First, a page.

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UPDATED: Is San Francisco's Castro Theatre Finished as a Movie Venue? Not So Fast?

ReelPolitik By Anthony Kaufman | ReelPolitik December 9, 2011 at 9:42AM

Earlier this week, it was reported the famous Castro Theatre, long a cinematic home for the queer community, art-house gems and one of San Francisco's classic movie palaces (built in 1922), was finished as a movie theatre, according to the blog, the Petrelis Files. Many staffers were fired, it was suggested, and next year, it would no longer regularly book films. But according to a new report at BayCitizen.org, the Castro isn't fading to black. Or is it?
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Earlier this week, it was reported the famous Castro Theatre, long a cinematic home for the queer community, art-house gems and one of San Francisco's classic movie palaces (built in 1922), was finished as a movie theatre, according to the blog, the Petrelis Files. Many staffers were fired, it was suggested, and next year, it would no longer regularly book films. But according to a new report at BayCitizen.org, the Castro isn't fading to black. Or is it?

In his own update, Petrelis stands by his account, but the venue's Facebook page has an update that says, "Just to set the record straight, the Castro Theatre will continue to show Rep films, Film Festivals and occasional live performances. Any rumors out there are totally false."

Via Facebook, the theater also announced that Keith Arnold would be their new film booker and general manager of all theatre operations. "We look forward to continuing our tradition of fine cinema presentation, hosting great festivals and unique, diverse programming."

Petrelis, however, isn't backing down. "I've conferred with my source and they stand by the changes reported last night that will eventually take place over the next year or so at the Castro," he writes. "The source maintains the owner is headed in a live performance direction and stands by the information shared with me."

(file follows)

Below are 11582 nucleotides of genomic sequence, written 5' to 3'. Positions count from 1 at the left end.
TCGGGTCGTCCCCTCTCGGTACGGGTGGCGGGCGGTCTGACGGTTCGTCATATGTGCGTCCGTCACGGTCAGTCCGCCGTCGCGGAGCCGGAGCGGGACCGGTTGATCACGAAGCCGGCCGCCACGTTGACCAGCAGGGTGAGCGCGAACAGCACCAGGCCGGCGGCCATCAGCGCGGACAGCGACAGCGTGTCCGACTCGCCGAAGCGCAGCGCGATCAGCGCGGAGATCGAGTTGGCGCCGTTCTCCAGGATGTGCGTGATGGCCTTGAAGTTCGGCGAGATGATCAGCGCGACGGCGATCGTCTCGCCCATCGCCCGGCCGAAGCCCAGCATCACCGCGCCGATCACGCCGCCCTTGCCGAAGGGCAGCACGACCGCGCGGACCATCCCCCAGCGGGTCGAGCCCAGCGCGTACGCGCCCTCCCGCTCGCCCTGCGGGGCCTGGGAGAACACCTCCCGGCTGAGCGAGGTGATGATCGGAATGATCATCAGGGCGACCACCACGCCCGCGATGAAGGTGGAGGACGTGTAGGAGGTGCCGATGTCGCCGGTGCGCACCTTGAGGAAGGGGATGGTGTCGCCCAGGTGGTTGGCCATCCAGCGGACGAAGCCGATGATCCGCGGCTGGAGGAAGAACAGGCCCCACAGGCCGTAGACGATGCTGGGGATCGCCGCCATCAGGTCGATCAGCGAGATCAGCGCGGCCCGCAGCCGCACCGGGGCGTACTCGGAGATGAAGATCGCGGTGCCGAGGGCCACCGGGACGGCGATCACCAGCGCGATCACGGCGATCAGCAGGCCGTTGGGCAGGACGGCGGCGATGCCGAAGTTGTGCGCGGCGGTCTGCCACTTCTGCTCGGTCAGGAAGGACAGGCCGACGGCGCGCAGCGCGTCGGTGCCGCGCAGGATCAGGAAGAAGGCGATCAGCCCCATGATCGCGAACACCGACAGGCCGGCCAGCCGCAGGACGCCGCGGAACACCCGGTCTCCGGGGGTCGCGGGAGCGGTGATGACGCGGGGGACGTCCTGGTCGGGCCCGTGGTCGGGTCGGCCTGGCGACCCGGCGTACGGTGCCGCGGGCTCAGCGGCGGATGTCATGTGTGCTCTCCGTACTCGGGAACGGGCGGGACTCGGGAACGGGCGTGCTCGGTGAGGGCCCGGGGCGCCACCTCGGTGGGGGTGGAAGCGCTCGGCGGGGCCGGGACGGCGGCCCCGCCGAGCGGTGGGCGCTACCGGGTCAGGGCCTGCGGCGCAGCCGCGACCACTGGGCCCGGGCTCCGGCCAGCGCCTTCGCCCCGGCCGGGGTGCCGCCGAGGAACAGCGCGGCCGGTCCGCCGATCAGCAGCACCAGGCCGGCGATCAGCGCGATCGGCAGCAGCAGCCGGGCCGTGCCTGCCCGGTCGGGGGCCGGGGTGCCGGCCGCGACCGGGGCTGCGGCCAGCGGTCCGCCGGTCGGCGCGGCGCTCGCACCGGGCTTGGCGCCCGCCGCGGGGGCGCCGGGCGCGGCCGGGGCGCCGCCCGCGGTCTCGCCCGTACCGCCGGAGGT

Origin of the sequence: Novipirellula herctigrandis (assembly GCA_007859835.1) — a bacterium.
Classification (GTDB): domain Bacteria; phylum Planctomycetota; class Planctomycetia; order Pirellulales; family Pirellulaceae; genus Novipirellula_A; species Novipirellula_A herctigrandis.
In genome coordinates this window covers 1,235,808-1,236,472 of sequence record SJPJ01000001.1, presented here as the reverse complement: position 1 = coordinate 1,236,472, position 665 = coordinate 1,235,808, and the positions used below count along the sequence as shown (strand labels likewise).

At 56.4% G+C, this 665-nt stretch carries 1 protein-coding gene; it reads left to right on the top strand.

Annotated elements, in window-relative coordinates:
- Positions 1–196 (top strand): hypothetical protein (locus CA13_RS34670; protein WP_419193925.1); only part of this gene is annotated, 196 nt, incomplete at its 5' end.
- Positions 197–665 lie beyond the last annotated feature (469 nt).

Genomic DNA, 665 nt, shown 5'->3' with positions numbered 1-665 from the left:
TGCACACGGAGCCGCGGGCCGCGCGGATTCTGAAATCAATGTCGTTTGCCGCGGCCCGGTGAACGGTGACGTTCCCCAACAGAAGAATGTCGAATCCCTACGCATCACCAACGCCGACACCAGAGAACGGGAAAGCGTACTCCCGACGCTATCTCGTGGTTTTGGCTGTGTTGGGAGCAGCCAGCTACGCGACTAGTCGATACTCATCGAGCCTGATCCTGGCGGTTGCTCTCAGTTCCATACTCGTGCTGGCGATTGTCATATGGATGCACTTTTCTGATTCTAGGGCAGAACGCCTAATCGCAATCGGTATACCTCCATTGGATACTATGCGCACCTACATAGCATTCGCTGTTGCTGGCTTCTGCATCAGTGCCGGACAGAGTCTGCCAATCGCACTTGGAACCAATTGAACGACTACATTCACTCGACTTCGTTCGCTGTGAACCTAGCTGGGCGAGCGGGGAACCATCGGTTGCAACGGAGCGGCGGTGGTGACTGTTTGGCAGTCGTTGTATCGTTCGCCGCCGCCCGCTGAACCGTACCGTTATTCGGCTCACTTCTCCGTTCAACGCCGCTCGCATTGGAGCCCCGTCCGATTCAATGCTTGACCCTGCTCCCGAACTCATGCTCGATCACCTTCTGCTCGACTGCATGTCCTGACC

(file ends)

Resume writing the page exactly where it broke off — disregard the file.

A spate of recent personnel changes fueled this rumor, which Petrelis said came from a Castro employee who did not want to be named.

A current Castro employee said a statement is coming soon that will put an end to the furor.

On the venue's Facebook page, the theater wrote, "Just to set the record straight, the Castro Theatre will continue to show Rep films, Film Festivals and occasional live performances. Any rumors out there are totally false."

Marc Huestis, who has been producing film events at the Castro for almost two decades, also confirmed that he has bookings planned in 2012.

"Nothing for me has changed and the Castro has been a fine place to do business and create events. Better now than in days past," he wrote in an email.

The recent staff changes actually appear to be good news for film fans: booking will be done on the premises rather than with a part-time worker based in Los Angeles.

But while the Castro isn't doing more than tweaking its operations, big changes have been afoot this past year in the rep house world. Repetory programming basically got its start in the Bay Area (as did famed film writer Pauline Kael, who used to write the calendar notes for a small Berkeley theater) but technological changes (first Betamax, then Netflix) have forced many out of business. This year, Gary Meyer's Balboa Theater, which shows a mix of first-run and classic films, came close to going out of business and the Roxie, in the Mission, has shifted to a non-profit model. The Red Vic, of course, ended its decades of screenings this past year.